As the Event Coordinator for MEMSA I’m delighted to announce that plans for the 2012 Conference are progressing well. This post is intended to give some details of the event that might interest you and (hopefully) inspire you to submit papers of your own. This year’s theme is “Transition and Transformation in Medieval and Early Modern Cultures”, and because of its inherently interdisciplinary nature, we feel that it should appeal to the wide variety of research interests among the members of MEMSA.
The conference will be held this summer on 5-6 July, and will be punctuated by more informal events such as a banquet on the night of the 5th (to be held at the beautiful Joachim Room in Hild Bede), drinks receptions and the much-anticipated manuscript exhibition by Professor Richard Gameson at Durham Cathedral.
We are particularly happy to announce that two eminent scholars have agreed to be our keynote speakers, and we look forward to their respective presentations. Our very own Professor David Cowling of the IMRS will be speaking about the phenomenon of lexical borrowing in the medieval and early modern periods in France; a short abstract of his paper follows here:
Prof. David Cowling of the Durham IMRS
I will be focusing on the phenomenon of lexical borrowing in the late medieval and early modern periods in France, tracing the evolution of attitudes towards borrowing from other languages (Latin, Greek, Italian) and analysing reactions to it. I will be placing my discussion of lexical borrowing within the larger context of cultural influence, and my discussion of France within the larger context of metalinguistic debate in early modern Europe (especially England, Germany and Italy) and the classical tradition. Since my particular focus within all this will be the (ideologically loaded) use of figurative language, specifically metaphor, I will be drawing on theoretical models elaborated by George Lakoff and his collaborators, specifically ‘framing’ and ‘common ground knowledge’.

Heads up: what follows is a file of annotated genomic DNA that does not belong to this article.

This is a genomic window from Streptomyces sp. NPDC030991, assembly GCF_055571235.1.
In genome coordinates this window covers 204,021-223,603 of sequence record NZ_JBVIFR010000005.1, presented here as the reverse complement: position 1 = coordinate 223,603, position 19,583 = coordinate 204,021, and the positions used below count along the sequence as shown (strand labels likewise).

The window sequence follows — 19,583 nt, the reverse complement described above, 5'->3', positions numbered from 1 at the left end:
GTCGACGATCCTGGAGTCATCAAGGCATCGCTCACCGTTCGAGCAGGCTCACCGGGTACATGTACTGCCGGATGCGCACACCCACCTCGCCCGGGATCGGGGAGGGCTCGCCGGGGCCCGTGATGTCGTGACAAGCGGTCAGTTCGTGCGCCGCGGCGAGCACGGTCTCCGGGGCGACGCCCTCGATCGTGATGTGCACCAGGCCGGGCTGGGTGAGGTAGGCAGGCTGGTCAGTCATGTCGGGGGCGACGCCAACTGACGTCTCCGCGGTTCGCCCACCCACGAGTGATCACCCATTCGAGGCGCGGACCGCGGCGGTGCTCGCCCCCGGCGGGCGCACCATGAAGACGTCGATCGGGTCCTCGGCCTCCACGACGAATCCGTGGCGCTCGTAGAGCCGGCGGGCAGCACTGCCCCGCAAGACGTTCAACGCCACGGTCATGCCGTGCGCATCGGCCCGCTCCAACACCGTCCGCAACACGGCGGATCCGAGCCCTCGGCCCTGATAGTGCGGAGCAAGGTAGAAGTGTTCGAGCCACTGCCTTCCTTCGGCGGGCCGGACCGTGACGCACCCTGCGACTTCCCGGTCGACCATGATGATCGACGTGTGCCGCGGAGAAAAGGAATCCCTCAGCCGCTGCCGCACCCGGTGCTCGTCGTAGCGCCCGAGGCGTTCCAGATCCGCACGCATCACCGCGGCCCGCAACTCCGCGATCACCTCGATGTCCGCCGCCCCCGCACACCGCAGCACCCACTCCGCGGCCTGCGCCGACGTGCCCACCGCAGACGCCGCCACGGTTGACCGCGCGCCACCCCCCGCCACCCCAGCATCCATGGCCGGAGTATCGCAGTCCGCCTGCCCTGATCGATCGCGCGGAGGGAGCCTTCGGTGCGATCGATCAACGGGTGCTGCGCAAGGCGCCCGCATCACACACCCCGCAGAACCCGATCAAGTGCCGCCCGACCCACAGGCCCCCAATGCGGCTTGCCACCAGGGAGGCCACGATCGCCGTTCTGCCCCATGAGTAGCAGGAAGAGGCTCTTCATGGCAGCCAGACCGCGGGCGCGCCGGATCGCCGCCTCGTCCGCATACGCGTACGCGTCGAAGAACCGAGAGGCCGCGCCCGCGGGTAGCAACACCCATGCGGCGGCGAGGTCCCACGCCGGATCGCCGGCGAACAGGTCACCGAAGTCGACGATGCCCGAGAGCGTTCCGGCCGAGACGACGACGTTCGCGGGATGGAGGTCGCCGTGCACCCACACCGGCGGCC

Our other keynote speaker is Professor Margaret Cormack of the College of Charleston, South Carolina. She is currently in Iceland at the Árni Magnússon Institute for Icelandic Studies, researching Icelandic saints and their cults. We are delighted that she has agreed to come to us all the way from Reykjavík (and here’s hoping we have some lovely weather to offer her in exchange for leaving the land of the midnight sun!) and will be joining us to speak about the reformation in Iceland. Her own abstract is as follows:
Prof. Margaret Cormack, College of Charleston
The Protestant Reformation brought many changes to the societies that adopted it. Among other things, it was no longer possible to call on the saints for material or supernatural aid. In my presentation I will discuss the effect removal of these intercessors had in Scandinavia; more particularly, in Iceland. This resulted in an imbalance in the supernatural world from the point of view of human beings who were at its mercy – the demons whom the saints had overcome were still believed to be present and active. I will discuss how the imbalance resulting from the lack of saints was compensated for.
We feel that both Professors Cowling and Cormack will be able to contribute valuable insight to the theme of Transition and Transformation through the lenses of their respective disciplines, and we look forward to the contributions that all of you will provide as well. Please pass details of this event on to your similarly-minded colleagues here and at other institutions; abstracts are due by 31 March
. Full CfP here: MEMSA Transitions CFP
One final note: if you are still interested in joining the conference committee but missed the meeting, you’re still very welcome to participate. Just send me an email (email@example.com) and I’ll be happy to add you to the list.